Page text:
The Shinkansen, also known as the bullet train is a network of high-speed railway lines in Japan operated by four Japan Railways Group companies. Starting with the 210 km/h (130 mph) Tokaido Shinkansen in 1964, the now 2,459 km (1,528 mi) long network has expanded to link most major cities on the islands of Honshuu and Kyuushuu at speeds up to 300 km/h (186 mph). Test runs have reached 443 km/h (275 mph) for conventional rail in 1996, and up to a world record 581 km/h (361 mph) for maglev trainsets in 2003.
Shinkansen literally means new trunk line, referring to the tracks, but the name is widely used inside and outside Japan to refer to the trains as well as the system as a whole. The name Superexpress, initially used for Hikari trains, was retired in 1972 but is still used in English-language announcements and signage.
The Tokaido Shinkansen is the world's busiest high-speed rail line. Carrying 151 million passengers a year 2008, it has transported more passengers (over 6 billion) than any other high speed line in the world. Between Tokyo and Osaka, the two largest metropolises in Japan, up to ten trains per hour with 16 cars each (1,300 seats capacity) run in each direction with a minimum of 3 minutes between trains. Though largely a long-distance transport system, the Shinkansen also serves commuters who travel to work in metropolitan areas from outlying cities.
The Tokaido Shinkansen began service on 1 October 1964, in time for the Tokyo Olympics. The conventional Limited Express service took six hours and 40 minutes from Tokyo to Osaka, but the Shinkansen made the trip in just four hours, shortened to three hours and ten minutes by 1965. It enabled day trips between Tokyo and Osaka, the two largest metropolises in Japan, changed the style of business and life of Japanese people significantly, and increased new traffic demand. The service was an immediate success, reaching the 100 million passenger mark in less than three years on 13 July 1967, and one billion passengers in 1976. Sixteen-car trains were introduced for Expo '70 in Osaka. With an average of 23,000 passengers per hour per direction in 1992, the Tokaido Shinkansen is the world's busiest high-speed rail line.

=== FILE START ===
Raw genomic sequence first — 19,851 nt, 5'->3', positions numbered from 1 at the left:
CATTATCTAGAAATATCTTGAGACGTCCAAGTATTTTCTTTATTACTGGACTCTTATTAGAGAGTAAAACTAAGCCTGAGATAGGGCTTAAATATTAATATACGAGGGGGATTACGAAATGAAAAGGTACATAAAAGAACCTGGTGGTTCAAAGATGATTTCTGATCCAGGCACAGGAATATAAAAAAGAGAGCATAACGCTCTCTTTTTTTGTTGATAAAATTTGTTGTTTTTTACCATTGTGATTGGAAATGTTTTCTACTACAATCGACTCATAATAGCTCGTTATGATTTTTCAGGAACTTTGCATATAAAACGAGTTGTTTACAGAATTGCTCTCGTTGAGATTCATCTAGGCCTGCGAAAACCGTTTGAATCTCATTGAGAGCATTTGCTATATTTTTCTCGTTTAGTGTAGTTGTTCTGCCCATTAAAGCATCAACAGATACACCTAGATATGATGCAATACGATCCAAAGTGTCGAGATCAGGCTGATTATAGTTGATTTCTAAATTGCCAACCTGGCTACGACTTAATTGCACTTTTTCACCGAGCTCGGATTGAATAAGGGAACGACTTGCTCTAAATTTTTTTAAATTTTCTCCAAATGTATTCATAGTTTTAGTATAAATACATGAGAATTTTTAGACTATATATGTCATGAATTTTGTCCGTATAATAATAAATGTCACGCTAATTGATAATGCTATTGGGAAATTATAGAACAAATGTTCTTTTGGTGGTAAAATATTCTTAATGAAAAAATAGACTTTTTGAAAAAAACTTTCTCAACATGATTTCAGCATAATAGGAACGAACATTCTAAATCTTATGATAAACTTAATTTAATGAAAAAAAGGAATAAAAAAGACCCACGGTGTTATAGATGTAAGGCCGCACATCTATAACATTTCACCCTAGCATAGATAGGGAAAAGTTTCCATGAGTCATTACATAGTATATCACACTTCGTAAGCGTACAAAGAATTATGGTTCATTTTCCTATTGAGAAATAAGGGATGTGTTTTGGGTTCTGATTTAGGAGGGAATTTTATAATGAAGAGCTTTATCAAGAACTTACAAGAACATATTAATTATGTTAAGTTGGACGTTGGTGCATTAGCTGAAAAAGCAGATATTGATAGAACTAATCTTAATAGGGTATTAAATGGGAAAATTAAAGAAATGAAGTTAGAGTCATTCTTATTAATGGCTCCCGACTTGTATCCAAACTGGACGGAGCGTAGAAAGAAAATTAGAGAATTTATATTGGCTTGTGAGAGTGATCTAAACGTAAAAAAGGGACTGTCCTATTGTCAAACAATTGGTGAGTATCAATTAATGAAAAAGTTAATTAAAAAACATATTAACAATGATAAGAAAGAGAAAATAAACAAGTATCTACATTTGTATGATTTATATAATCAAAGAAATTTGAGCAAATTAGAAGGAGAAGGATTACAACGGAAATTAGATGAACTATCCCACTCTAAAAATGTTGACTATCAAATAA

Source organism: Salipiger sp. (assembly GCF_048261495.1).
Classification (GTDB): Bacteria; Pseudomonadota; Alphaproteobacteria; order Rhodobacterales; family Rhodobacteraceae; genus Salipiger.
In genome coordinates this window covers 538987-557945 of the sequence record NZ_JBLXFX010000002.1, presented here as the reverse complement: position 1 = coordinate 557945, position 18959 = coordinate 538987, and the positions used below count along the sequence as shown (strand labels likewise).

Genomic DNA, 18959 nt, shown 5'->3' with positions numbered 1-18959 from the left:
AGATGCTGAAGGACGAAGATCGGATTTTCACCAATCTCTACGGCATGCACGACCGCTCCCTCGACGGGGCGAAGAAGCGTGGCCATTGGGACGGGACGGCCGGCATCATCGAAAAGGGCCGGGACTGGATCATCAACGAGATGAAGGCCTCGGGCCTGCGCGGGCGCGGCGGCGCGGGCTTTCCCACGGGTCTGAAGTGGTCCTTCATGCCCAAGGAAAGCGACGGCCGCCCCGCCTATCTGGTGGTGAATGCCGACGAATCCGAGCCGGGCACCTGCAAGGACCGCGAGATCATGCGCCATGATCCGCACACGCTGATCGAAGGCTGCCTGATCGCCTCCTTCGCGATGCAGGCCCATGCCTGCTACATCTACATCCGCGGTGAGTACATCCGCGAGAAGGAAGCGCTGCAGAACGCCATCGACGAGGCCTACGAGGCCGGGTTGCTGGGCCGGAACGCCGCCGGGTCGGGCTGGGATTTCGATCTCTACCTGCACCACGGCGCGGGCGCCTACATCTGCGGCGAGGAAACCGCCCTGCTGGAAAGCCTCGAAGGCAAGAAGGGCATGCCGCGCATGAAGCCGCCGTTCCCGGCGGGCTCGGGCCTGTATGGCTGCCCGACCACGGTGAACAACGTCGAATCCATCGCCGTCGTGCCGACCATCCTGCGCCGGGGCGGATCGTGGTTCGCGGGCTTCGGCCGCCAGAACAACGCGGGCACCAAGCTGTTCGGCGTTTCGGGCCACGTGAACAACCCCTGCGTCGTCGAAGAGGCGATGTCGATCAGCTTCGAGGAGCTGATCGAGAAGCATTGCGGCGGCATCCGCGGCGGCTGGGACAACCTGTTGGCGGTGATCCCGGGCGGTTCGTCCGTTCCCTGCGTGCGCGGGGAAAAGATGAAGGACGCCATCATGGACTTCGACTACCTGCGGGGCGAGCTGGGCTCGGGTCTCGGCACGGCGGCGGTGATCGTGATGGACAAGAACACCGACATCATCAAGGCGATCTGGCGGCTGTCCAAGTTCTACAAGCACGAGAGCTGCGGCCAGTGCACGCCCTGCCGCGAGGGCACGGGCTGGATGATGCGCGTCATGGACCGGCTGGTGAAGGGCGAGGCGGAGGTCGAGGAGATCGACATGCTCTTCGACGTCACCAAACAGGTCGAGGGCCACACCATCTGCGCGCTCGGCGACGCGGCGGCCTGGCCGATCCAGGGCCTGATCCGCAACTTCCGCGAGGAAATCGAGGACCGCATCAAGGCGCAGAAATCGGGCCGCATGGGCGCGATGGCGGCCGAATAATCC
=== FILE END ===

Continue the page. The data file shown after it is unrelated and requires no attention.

The first Shinkansen trains, the 0 series, ran at speeds of up to 210 km/h (130 mph), later increased to 220 km/h (137 mph). The last of these trains, with their classic bullet-nosed appearance, were retired on 30 November 2008. A driving car from one of the 0 series trains is now in the British National Railway Museum in York, England.